‘Full victory’ hangs on a vaccine

From a political perspective, China’s vaccine progress has both domestic and international dimensions. The CCP’s official line is that it has made “major strategic achievements” against COVID-19 – a term used consistently across official Chinese communications. A vaccine would top off this triumph.

This clear message of success is combined with a discursive technique commonly adopted by the CCP: time-based cognitive framing, in which periods or points in time are used to develop a favourable narrative while smoothing away inconvenient details.

At a ceremony in September to commend people who had contributed to the pandemic response, CCP general secretary, Xi Jinping, set out milestones that form the contours of the official account. He said China took: “One month or so to initially contain (the virus) … around two months to keep new daily domestic cases within single digits,” and “about three months to achieve decisive gains in the battle for Wuhan and Hubei.”

China has left the emergency phase of its response and entered a “normalising prevention and control” phase. At events such as the commendation ceremonyand an exhibition in October organised by the CCP Propaganda Department, this shift in phases is portrayed as evidence of the “strength” of the Chinese system. Logically, the vaccine is the next step.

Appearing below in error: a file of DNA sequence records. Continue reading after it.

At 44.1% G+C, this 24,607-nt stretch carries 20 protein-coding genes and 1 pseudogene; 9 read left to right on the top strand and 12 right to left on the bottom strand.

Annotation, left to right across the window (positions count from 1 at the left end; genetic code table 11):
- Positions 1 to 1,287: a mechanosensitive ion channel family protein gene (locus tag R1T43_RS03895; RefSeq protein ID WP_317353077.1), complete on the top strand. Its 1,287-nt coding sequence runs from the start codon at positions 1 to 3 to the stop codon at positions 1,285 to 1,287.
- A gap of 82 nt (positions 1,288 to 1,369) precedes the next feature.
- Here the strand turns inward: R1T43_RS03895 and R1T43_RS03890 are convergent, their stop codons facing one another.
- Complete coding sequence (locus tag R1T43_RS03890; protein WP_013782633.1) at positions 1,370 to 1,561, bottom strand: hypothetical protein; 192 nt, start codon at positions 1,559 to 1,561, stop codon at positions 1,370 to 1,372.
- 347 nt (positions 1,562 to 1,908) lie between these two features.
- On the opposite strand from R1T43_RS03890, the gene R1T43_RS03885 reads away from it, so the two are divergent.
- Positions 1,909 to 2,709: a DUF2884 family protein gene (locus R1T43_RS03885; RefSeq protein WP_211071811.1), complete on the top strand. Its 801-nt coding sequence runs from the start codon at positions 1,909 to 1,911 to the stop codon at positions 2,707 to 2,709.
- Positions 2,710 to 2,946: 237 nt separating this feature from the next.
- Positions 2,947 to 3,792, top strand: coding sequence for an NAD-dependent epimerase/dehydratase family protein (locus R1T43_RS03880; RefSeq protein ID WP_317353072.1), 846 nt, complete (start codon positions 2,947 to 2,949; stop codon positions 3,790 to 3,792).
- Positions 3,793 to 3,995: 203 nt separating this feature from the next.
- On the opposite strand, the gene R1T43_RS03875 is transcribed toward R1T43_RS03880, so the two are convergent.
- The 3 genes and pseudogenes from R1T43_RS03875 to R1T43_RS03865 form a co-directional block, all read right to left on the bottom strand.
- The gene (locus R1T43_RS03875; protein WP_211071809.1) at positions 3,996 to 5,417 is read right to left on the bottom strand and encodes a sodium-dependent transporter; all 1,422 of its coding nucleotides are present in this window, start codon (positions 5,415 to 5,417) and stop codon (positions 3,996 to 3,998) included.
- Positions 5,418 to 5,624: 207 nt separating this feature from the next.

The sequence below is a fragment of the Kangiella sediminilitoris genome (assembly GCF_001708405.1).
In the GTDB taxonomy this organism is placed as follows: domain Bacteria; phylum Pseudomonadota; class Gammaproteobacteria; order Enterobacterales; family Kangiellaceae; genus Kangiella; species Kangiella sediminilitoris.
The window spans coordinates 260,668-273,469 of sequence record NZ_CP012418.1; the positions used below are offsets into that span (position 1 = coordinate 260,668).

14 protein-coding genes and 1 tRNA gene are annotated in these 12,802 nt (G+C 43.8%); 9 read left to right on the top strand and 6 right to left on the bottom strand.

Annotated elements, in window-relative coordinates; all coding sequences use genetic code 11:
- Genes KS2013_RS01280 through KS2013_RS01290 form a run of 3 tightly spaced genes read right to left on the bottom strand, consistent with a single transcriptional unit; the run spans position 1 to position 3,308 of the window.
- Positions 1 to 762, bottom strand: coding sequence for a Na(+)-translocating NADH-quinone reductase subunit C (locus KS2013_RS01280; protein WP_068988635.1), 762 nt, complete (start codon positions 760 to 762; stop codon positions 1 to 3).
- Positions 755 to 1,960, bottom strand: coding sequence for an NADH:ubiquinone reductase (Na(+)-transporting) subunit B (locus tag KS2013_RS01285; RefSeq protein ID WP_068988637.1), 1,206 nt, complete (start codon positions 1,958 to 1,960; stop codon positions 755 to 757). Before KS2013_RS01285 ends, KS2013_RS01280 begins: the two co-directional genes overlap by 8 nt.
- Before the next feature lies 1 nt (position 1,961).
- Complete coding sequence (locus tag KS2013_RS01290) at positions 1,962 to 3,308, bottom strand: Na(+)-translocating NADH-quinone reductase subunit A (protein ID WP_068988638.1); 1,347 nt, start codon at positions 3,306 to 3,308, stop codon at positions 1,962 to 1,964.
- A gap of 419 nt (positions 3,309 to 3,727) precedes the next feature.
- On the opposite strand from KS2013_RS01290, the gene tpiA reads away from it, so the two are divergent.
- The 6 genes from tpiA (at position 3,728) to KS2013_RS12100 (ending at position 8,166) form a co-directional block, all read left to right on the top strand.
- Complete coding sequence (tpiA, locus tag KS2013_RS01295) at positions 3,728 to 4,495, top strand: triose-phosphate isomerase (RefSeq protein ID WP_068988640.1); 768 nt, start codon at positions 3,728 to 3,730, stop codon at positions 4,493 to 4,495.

The article was first published in The Conversation.

About the Authors

William Wang

My PhD project at Beijing Normal University examines ‘the power of the expert’ in the context of third-party NGO evaluation. It examines this ‘power’ in the practice of NGO evaluation in the Chinese political and social context and attempts to promote a reflexive theory on evaluation. My research is based on a series of case studies using participant observation as well as analysis of the evolution of Chinese NGO evaluation and service purchasing policy.